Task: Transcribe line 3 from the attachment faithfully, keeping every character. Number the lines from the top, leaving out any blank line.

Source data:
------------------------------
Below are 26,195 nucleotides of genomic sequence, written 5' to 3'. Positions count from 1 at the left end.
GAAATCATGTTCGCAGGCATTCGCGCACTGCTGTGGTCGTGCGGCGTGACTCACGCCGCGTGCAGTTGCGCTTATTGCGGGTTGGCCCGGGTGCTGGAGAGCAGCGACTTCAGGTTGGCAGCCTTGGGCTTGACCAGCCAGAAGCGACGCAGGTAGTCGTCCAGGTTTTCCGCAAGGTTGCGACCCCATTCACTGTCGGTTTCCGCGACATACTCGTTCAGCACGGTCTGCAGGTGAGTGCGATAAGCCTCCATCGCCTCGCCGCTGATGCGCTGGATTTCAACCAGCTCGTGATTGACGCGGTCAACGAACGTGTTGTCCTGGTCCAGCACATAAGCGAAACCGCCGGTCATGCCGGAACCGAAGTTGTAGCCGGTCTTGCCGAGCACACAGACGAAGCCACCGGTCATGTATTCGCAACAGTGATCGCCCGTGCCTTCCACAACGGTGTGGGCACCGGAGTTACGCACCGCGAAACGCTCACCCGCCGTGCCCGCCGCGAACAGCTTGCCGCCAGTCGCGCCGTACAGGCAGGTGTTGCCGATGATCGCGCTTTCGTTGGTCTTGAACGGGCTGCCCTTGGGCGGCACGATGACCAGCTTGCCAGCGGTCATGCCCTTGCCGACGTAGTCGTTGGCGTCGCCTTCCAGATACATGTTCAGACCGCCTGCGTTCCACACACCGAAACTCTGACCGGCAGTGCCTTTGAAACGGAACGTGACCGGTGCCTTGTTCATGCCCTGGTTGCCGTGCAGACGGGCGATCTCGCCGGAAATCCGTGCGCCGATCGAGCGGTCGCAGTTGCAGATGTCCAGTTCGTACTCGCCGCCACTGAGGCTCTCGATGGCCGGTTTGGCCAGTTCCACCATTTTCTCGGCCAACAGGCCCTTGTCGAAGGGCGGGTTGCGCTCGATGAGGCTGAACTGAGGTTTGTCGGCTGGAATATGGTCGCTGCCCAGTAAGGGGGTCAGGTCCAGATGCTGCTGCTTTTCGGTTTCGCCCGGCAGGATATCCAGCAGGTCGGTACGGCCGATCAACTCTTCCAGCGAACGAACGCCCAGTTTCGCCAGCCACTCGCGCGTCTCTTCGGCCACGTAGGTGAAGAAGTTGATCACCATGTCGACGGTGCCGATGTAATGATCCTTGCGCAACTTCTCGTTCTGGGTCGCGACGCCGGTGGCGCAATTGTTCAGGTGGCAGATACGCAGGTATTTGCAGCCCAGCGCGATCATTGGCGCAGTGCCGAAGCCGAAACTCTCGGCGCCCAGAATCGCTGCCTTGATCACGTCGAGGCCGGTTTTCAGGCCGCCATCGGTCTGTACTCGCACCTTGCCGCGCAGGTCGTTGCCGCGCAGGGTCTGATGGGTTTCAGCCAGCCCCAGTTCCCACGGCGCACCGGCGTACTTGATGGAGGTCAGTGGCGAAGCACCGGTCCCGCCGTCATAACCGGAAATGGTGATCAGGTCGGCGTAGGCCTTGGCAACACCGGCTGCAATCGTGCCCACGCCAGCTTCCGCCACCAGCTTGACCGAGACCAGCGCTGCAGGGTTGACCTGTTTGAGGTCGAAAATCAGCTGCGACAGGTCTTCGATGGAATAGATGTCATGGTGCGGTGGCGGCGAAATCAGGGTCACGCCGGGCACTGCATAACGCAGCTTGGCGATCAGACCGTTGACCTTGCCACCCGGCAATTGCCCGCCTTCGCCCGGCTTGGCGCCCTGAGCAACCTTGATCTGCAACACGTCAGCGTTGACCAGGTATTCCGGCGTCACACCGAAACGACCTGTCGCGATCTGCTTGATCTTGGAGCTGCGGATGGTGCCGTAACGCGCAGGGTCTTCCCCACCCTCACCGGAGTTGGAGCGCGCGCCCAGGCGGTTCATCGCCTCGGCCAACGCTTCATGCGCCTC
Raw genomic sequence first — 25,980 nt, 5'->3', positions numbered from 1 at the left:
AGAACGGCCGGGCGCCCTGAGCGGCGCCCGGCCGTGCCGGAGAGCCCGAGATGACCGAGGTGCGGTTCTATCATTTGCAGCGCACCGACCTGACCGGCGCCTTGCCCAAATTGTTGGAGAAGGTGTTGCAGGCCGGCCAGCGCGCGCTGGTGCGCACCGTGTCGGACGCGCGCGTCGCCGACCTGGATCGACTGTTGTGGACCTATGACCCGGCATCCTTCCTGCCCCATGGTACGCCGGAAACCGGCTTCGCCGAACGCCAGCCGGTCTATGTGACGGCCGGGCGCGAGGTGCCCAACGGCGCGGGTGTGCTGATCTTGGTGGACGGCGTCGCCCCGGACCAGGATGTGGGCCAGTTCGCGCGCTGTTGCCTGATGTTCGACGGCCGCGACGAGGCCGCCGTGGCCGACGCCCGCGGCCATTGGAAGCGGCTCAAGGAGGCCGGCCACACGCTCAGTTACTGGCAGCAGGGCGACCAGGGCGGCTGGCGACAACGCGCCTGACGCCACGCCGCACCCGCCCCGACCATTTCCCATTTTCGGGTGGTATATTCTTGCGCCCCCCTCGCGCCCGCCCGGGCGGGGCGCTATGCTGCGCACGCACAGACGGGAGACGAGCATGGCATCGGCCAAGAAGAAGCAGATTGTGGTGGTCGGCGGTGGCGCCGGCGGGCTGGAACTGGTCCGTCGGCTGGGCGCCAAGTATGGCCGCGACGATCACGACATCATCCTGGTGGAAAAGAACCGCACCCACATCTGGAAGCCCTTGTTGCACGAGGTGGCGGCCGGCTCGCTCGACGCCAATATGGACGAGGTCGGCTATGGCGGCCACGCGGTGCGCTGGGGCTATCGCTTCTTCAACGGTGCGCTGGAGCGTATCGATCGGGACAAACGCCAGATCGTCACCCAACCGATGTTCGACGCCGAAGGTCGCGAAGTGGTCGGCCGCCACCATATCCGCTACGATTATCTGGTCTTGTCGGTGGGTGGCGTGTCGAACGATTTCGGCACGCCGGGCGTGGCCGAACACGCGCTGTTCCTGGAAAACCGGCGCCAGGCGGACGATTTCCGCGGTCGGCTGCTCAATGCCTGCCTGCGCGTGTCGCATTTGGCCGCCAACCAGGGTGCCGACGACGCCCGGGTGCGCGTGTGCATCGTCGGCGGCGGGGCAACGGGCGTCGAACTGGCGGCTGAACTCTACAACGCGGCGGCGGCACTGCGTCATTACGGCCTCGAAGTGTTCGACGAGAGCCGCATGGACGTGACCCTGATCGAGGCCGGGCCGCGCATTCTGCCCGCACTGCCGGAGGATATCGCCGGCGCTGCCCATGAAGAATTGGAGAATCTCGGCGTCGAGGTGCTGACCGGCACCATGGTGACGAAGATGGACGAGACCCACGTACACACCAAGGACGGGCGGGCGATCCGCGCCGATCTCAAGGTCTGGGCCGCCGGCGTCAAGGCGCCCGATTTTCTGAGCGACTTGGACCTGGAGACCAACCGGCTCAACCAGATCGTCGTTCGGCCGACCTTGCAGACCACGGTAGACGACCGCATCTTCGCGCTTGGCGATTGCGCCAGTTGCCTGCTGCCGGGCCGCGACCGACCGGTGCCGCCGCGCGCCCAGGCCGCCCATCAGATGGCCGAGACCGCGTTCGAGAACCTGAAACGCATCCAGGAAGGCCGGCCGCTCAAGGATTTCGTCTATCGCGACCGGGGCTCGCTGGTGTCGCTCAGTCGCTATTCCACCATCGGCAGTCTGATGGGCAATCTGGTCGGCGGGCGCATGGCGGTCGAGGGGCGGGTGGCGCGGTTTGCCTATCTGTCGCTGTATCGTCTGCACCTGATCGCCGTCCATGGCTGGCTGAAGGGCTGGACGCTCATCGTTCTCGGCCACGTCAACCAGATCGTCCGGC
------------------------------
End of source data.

Raw genomic sequence first — 25,980 nt, 5'->3', positions numbered from 1 at the left: